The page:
Abstract: We study the role of credit in forecasting US recession periods with probit models. We employ both classical recession predictors and common factors based on a large panel of financial and macroeconomic variables as control variables. Our findings suggest that a number of credit variables are useful predictors of US recessions over and above the control variables both in and out of sample. Especially the excess bond premium, capturing the cyclical changes in the relationship between default risk and credit spreads, is found to be a powerful predictor. Overall, models that combine credit variables, common factors, and classic recession predictors, are found to have the best forecasting performance.
    Keywords: Business cycle, Credit Spread, Factor models, Forecasting, Probit models
    JEL: C22 C25 E32 E37
    Date: 2015–11–08
  16. By: Boris Blagov; Michael Funke; Richhild Moessner
    Abstract: Using a Markov-switching VAR with endogenous transition probabilities, we analyse what has triggered the interest rate pass-through impairment for Italy, Ireland, Spain and Portugal. We find that global risk factors have contributed to higher lending rates in Italy and Spain, problems in the banking sector help to explain the impairment in Spain, and fiscal problems and contagion effects have contributed in Italy and Ireland. We also find that the ECB's unconventional monetary policy announcements have had temporary positive effects in Italy. Due to the zero lower bound these findings are amplified if EONIA is used as a measure of the policy rate. We did not detect changes in the monetary policy transmission for Portugal.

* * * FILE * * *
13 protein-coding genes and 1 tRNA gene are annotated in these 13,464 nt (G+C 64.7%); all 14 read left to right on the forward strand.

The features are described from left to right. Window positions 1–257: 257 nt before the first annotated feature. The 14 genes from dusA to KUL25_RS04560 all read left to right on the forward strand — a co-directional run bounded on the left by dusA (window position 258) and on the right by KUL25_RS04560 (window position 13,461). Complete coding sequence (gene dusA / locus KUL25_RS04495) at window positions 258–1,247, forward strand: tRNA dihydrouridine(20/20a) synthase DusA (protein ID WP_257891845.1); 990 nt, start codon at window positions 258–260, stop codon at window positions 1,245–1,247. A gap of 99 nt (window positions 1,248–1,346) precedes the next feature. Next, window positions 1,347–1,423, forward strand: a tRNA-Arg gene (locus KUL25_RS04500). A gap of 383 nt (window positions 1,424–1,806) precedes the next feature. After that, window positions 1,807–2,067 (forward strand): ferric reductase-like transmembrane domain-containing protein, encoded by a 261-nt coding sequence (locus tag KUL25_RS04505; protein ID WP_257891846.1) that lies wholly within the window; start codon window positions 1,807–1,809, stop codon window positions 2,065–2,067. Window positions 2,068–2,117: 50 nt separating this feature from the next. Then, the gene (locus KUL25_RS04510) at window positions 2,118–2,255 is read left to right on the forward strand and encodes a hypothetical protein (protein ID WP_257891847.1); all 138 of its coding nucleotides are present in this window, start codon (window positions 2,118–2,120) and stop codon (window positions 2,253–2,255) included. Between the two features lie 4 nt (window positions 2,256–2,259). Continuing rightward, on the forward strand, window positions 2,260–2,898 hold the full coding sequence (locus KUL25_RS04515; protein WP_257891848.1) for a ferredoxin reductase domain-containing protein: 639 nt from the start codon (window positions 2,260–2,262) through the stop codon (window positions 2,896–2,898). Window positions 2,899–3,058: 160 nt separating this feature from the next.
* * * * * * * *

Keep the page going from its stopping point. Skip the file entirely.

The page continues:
Keywords: Lending rates, interest rate pass-through
    Date: 2015–11

This nep-ban issue is ©2015 by Christian Calmès. It is provided as is without any express or implied warranty. It may be freely redistributed in whole or in part for any purpose. If distributed in part, please include this notice.
General information on the NEP project can be found at For comments please write to the director of NEP, Marco Novarese at <>. Put “NEP” in the subject, otherwise your mail may be rejected.
NEP’s infrastructure is sponsored by the School of Economics and Finance of Massey University in New Zealand.